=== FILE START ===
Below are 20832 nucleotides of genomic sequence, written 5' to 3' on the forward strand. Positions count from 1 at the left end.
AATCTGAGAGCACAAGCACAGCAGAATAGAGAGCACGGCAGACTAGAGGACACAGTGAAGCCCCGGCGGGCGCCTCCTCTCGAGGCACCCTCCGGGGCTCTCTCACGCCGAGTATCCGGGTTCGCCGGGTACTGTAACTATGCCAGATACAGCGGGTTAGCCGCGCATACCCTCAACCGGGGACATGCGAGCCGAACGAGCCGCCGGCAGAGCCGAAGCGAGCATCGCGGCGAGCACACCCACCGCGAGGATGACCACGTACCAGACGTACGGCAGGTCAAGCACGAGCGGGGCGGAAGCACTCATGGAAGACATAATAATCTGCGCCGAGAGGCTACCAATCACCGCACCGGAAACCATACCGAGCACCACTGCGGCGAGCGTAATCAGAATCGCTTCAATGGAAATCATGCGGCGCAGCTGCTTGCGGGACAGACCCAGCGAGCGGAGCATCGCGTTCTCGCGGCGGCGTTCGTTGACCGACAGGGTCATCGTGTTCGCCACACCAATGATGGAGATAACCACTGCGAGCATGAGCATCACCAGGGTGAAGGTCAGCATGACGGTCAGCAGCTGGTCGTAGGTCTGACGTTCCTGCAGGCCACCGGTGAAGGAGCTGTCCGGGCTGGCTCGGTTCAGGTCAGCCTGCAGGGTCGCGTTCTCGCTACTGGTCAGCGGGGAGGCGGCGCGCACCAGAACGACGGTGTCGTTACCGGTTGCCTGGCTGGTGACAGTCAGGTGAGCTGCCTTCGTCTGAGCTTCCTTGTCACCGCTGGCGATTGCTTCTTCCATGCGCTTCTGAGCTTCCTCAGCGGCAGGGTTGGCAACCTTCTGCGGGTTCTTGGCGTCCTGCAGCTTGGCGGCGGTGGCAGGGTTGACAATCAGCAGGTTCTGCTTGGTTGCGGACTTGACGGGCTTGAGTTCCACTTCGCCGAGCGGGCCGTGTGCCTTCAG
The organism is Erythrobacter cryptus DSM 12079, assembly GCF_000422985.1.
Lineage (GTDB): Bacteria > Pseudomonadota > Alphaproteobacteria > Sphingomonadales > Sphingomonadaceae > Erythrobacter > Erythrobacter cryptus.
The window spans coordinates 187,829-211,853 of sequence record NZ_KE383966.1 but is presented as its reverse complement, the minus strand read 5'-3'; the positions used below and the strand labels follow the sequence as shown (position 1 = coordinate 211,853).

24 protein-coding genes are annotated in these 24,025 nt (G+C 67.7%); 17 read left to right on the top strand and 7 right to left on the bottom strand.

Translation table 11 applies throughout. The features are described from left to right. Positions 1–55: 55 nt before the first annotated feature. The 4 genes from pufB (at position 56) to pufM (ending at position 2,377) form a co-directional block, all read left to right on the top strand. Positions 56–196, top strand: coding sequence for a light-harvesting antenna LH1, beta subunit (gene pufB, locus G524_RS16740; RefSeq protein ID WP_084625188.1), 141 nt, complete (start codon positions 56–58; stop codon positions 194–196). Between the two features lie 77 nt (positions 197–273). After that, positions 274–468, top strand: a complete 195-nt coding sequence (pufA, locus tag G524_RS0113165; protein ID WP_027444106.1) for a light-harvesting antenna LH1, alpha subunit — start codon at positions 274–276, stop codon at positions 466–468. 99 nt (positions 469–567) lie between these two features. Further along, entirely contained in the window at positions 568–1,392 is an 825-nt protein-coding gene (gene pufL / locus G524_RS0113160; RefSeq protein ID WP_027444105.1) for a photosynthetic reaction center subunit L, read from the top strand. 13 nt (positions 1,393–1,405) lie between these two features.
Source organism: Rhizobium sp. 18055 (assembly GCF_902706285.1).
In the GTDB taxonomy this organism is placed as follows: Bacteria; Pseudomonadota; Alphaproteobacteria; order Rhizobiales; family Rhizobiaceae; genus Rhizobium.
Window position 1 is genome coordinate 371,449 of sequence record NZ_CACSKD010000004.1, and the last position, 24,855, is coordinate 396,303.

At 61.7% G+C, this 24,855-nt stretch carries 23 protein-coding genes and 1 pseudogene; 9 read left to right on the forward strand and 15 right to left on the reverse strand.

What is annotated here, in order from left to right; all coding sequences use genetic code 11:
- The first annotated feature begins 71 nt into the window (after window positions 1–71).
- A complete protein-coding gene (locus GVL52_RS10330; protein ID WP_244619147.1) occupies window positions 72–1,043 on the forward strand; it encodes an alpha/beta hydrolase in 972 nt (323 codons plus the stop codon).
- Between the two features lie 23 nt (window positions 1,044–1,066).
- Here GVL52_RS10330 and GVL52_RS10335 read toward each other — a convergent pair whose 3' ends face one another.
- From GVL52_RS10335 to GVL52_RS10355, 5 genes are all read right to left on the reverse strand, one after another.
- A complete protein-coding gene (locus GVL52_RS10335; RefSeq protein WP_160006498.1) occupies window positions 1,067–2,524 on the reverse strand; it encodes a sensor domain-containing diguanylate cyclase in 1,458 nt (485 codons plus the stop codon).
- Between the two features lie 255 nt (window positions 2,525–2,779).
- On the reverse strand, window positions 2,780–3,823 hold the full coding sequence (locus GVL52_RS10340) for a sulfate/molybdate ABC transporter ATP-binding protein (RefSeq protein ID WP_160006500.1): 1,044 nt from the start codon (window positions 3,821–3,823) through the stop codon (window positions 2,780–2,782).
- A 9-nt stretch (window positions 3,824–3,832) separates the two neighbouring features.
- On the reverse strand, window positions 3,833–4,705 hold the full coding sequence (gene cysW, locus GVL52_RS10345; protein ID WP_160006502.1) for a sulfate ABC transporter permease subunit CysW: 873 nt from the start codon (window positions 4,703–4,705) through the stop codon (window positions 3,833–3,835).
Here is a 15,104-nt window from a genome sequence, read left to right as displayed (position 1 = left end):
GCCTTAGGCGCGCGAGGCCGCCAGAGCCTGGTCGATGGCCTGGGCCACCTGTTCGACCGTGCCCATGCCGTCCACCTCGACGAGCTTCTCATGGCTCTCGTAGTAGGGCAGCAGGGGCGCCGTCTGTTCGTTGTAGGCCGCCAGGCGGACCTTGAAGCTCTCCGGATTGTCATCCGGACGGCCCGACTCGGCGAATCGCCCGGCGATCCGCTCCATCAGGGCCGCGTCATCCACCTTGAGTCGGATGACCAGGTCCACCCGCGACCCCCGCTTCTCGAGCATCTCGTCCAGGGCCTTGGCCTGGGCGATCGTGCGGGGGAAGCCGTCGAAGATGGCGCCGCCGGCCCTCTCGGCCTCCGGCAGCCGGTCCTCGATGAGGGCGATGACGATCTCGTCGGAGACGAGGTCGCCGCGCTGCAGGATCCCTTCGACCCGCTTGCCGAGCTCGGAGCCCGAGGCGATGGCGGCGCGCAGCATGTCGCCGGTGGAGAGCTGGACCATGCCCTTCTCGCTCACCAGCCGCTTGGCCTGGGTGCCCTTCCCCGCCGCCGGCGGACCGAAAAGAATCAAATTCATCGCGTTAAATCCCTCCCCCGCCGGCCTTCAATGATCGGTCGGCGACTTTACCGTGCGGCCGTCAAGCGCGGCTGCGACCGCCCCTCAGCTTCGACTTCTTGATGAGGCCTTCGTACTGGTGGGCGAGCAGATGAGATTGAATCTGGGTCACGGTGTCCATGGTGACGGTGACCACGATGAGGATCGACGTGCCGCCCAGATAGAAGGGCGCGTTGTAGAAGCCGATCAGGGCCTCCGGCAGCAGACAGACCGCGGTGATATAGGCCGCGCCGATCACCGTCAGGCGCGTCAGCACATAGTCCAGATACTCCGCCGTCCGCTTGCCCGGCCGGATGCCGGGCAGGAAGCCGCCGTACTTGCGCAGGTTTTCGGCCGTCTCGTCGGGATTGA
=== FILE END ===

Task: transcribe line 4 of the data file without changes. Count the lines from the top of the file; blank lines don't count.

Lineage (GTDB): Bacteria > Pseudomonadota > Alphaproteobacteria > Sphingomonadales > Sphingomonadaceae > Erythrobacter > Erythrobacter cryptus.